gerrymandering

The Conversation: 9 Essential Reads On The Supreme Court And Gerrymandering

Jun 20, 2018

On June 18, the U.S. Supreme Court kicked a closely watched case on gerrymandering back to the lower court.

Gerrymandering – where states are carved up into oddly shaped electoral districts favoring one political party over another – has ignited debates in a number of states, including North Carolina, Pennsylvania and Maryland.

The Supreme Court of the United States.
Matt Wade / Wikimedia Commons

The U.S. Supreme Court ruled on two closely watched gerrymandering cases Monday but sidestepped the main issue — whether it's illegal to draw districts to give an unfair advantage to one party.  Experts say the issues could be more clear cut in a North Carolina case pending before the court. Justices could announce as early as next week if they plan to hear the case this fall.

Phil Roeder / Flickr

Updated 6:01 p.m.
The U.S. Supreme Court issued rulings Monday in two gerrymandering cases, from Wisconsin and Maryland, that are being closely watched in North Carolina. But the rulings don't touch on the key issue, whether it's legal to redraw districts to give an unfair advantage to a political party.

State judges ruled Friday that primary elections in four Wake County legislative districts can go forward next month, despite a challenge to the boundaries that were redrawn over the past year.  The three-judge panel at Wake County Superior Court in Raleigh said that with candidate filing complete and the election just a few weeks away, it was too late to halt the vote. 

The Supreme Court of the United States.
Matt Wade / Wikimedia Commons

The Supreme Court has already heard a major case about political line-drawing that has the potential to reshape American politics. Now, before even deciding that one, the court is taking up another similar case.

NC Candidates Begin Filing For Office

Feb 12, 2018
Candidates and their supporters pack the Mecklenburg County Board of Elections on Monday, the first day of the filing period.
Michael Falero

The filing period for candidates running for local and state races this November started Monday.

A federal court's decision to strike down North Carolina's map of congressional districts has cast uncertainty over this year’s elections.

Federal judges ruled Tuesday that the boundaries drawn by Republican legislators constitute an illegal partisan gerrymander.  The judges gave lawmakers about two weeks to come up with a new map.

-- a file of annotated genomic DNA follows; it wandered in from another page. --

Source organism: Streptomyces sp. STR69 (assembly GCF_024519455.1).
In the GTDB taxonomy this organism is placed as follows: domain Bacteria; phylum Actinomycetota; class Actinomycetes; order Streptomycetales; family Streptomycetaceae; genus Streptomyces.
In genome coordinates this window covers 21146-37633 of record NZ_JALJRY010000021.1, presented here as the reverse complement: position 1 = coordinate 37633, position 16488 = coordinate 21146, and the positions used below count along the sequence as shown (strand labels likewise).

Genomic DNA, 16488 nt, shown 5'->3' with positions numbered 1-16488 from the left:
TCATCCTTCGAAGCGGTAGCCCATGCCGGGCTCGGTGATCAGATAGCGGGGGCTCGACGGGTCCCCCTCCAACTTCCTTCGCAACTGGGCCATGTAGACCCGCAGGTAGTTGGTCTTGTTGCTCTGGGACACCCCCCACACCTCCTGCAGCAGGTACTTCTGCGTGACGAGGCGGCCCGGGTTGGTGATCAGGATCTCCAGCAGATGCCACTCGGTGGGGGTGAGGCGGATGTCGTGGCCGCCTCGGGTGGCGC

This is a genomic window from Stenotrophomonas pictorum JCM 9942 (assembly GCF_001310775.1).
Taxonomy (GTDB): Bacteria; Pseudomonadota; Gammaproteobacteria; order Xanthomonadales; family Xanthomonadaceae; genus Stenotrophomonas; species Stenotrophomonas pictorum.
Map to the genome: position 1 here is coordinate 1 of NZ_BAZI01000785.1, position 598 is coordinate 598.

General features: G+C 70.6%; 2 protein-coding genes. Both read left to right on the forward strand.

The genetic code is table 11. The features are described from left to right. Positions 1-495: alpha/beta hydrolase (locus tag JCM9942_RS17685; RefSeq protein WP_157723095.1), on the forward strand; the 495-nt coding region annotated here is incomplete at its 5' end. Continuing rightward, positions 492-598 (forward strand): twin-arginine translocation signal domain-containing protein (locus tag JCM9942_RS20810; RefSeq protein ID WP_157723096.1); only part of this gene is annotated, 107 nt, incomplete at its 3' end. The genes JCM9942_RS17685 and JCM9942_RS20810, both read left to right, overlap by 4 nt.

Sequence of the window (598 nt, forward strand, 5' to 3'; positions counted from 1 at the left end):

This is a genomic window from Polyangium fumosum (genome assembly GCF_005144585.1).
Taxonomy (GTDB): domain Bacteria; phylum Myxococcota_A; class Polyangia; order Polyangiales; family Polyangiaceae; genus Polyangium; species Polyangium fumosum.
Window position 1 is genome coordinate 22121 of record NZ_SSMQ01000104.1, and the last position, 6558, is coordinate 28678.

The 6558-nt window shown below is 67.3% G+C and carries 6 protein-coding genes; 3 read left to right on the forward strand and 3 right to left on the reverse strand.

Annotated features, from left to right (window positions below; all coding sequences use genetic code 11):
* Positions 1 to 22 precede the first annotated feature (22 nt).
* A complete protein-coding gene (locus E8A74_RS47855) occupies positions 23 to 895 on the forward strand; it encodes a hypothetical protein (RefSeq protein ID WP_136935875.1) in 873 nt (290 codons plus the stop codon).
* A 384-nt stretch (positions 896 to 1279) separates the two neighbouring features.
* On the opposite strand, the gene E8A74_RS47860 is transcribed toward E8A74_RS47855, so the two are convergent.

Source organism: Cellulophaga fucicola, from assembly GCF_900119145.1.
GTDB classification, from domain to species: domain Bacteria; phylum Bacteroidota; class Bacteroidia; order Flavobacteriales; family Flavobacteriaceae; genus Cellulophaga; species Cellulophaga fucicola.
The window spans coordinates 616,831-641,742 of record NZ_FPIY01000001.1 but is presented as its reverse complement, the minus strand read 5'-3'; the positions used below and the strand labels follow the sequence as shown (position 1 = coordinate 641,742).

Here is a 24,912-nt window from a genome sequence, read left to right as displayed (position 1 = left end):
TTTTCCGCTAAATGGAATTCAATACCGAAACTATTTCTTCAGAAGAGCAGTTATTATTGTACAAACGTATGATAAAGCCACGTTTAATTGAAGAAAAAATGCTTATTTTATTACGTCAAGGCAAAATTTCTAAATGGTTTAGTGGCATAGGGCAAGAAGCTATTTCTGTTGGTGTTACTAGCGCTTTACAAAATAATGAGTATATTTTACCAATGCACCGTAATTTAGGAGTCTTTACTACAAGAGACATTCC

The federal judges relied heavily on the findings of Duke University mathematics and statistics professor, Dr. Jonathan Mattingly.  He used computer programming and an algorithm to create thousands of simulated congressional districting plans for North Carolina. 

Michael Bitzer
WFAE

In what may be a landmark decision, a federal panel of judges has ruled all of North Carolina's congressional districts are illegal partisan gerrymanders.

They've banned the map from being used in this year's election and ordered the General Assembly to draw new districts by 5pm on January 24th.

Lawmakers are expected to appeal the ruling.

The North Carolina Legislative Building
Jmturner (Own work) [Public domain], via Wikimedia Commons

This year's congressional election has just been thrown into chaos.

Late Tuesday, a panel of federal judges ruled unanimously that all of North Carolina's election districts for the U.S. House of Representatives are illegal partisan gerrymanders. All 13 districts must now be redrawn just weeks before the campaign season officially kicks off with candidate filings.

USCourts.Gov

The fate of North Carolina's new legislative maps is now in the hands of a federal court. A ruling could come at any time.

But in a new twist in this long-running case, the judges signaled they may be willing to do something the plaintiffs explicitly did not ask for and state lawmakers do not want.

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